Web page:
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Nowokowski 1
The belief that 9/11 was an ‘inside job’ is one of the most prevalent conspiracy theories
to exist in American society and the greater world. Upwards to one-third of the American
population believe that the attacks on the World Trade Center on September 11, 2001 were either
perpetuated, or encouraged by the government of the United States. This paper does not seek to
dispel popular conspiracy theories. Rather, the aim is to try and understand the rationale, and
popularity behind believing in the 9/11 conspiracy theory. This essay seeks to fully comprehend
the impact that the 9/11 conspiracy has had on America and the larger world. Conspiracies often
appeal to large audiences, because they have been made widely available on the internet, they do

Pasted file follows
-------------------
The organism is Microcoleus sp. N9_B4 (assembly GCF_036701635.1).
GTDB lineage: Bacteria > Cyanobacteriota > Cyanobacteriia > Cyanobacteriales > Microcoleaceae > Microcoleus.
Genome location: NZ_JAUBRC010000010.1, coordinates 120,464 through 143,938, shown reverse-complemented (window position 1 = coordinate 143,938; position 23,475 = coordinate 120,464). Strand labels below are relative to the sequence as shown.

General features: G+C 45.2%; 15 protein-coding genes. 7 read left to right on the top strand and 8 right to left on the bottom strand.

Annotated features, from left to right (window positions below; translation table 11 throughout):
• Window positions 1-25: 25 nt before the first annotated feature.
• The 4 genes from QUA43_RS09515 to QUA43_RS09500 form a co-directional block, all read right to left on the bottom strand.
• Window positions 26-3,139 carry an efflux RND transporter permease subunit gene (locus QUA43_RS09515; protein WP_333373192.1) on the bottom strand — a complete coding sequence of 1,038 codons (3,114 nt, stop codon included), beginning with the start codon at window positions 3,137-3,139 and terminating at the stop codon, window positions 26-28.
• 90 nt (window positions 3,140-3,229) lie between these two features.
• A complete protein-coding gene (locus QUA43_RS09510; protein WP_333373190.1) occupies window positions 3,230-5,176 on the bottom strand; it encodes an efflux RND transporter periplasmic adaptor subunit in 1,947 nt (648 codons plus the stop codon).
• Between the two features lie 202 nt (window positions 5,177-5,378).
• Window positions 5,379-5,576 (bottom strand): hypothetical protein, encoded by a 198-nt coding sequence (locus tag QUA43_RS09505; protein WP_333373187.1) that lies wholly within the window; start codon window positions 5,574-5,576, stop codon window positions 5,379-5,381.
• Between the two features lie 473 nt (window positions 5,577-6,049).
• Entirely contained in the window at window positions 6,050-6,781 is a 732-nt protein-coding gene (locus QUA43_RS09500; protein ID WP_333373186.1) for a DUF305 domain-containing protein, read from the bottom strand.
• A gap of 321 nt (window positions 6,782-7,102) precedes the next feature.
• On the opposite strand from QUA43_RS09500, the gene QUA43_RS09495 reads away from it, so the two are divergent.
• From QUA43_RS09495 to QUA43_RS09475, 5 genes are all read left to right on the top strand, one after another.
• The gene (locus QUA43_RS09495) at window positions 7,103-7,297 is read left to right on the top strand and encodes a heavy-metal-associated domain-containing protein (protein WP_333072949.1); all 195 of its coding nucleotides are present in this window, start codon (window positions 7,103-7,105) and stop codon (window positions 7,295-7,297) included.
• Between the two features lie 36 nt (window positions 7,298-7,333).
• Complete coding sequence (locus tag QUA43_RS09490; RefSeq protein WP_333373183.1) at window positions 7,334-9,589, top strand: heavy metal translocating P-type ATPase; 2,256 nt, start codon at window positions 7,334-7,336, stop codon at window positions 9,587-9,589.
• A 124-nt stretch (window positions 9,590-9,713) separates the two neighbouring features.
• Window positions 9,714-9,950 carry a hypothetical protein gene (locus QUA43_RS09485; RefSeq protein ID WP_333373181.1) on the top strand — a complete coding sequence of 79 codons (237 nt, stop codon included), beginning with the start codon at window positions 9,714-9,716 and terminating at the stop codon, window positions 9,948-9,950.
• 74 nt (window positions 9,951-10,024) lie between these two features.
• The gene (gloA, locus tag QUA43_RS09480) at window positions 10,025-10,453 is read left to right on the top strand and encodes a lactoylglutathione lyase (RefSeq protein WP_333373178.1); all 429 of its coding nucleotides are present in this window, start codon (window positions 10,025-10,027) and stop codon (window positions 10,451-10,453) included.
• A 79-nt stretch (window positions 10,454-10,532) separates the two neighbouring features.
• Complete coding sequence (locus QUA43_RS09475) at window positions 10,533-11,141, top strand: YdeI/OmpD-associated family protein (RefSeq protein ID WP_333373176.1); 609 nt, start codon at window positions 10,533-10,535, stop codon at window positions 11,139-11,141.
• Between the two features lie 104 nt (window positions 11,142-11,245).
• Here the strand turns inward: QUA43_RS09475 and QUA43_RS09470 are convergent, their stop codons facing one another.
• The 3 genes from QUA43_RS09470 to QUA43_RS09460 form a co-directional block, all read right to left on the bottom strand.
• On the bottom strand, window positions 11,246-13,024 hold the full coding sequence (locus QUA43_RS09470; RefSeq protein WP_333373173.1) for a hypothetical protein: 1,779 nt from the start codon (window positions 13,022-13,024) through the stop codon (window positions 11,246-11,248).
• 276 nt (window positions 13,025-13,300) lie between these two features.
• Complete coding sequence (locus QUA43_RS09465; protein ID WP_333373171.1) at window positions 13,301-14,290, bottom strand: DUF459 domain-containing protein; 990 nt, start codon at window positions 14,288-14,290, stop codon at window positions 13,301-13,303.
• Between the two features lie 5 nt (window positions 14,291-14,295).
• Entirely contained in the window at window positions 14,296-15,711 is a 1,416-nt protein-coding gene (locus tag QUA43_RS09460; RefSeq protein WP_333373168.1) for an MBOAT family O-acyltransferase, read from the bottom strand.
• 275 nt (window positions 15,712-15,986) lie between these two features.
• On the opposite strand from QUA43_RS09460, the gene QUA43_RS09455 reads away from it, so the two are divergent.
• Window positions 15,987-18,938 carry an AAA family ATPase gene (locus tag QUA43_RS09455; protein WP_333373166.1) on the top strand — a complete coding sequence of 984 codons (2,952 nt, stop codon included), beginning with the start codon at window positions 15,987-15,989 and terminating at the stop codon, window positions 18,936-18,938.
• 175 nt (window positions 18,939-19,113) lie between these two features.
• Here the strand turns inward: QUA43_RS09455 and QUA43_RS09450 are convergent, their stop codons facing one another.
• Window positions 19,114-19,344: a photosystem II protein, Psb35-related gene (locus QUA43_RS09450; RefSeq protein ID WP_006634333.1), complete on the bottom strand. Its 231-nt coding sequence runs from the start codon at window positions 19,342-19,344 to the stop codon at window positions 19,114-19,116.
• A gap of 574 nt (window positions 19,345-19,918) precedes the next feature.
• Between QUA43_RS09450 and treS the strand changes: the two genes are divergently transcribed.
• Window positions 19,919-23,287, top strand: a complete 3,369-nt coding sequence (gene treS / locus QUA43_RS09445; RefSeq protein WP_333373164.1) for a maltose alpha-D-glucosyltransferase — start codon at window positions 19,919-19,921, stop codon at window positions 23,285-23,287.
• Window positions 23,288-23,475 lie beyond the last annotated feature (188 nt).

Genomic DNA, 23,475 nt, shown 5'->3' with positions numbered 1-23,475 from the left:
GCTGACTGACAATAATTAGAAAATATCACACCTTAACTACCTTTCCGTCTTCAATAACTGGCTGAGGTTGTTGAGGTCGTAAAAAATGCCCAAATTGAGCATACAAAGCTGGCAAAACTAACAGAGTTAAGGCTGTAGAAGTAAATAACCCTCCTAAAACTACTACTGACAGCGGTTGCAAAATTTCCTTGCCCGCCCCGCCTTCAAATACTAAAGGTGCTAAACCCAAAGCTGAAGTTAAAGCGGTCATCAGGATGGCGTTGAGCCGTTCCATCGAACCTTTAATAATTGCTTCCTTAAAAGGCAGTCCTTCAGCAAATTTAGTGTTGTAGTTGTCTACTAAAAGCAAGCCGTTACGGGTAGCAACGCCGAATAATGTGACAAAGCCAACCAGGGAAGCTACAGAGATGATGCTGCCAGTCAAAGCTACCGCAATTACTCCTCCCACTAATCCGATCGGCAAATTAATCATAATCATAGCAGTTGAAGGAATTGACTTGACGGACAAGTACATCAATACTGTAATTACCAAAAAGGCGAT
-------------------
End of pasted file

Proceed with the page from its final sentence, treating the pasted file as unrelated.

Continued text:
not require a large amount of knowledge (historical or scientific) to understand, and they
ultimately support a xenophobic, myopic world view. It will be argued that conspiracy theories
like 9/11 encourage it’s believers to immerse themselves in a search for confirmation bias, as
they seek to understand a world they deeply mistrust. Further, conspiracy theorists are engaged
in what Richard Hofstadter deemed the ‘paranoid style’ of American politics, in which the
interpretation of American history is emotionally personal. It will be noted that some 9/11
‘theorists’ like Carol A. Valentine and Alex Jones are able to use the popular conspiracy to
promote their own beliefs and further their celebrity status. Ultimately, conspiracy theorists are
unable to place the seemingly random event of September 11 within the American historical
narrative. By not placing the events in proper historical context, conspiracy theorists are able to
advantageously promote their own beliefs about the larger surrounding world. The 9/11
conspiracy movement is couched in languages of xenophobia, confirmation bias, and historical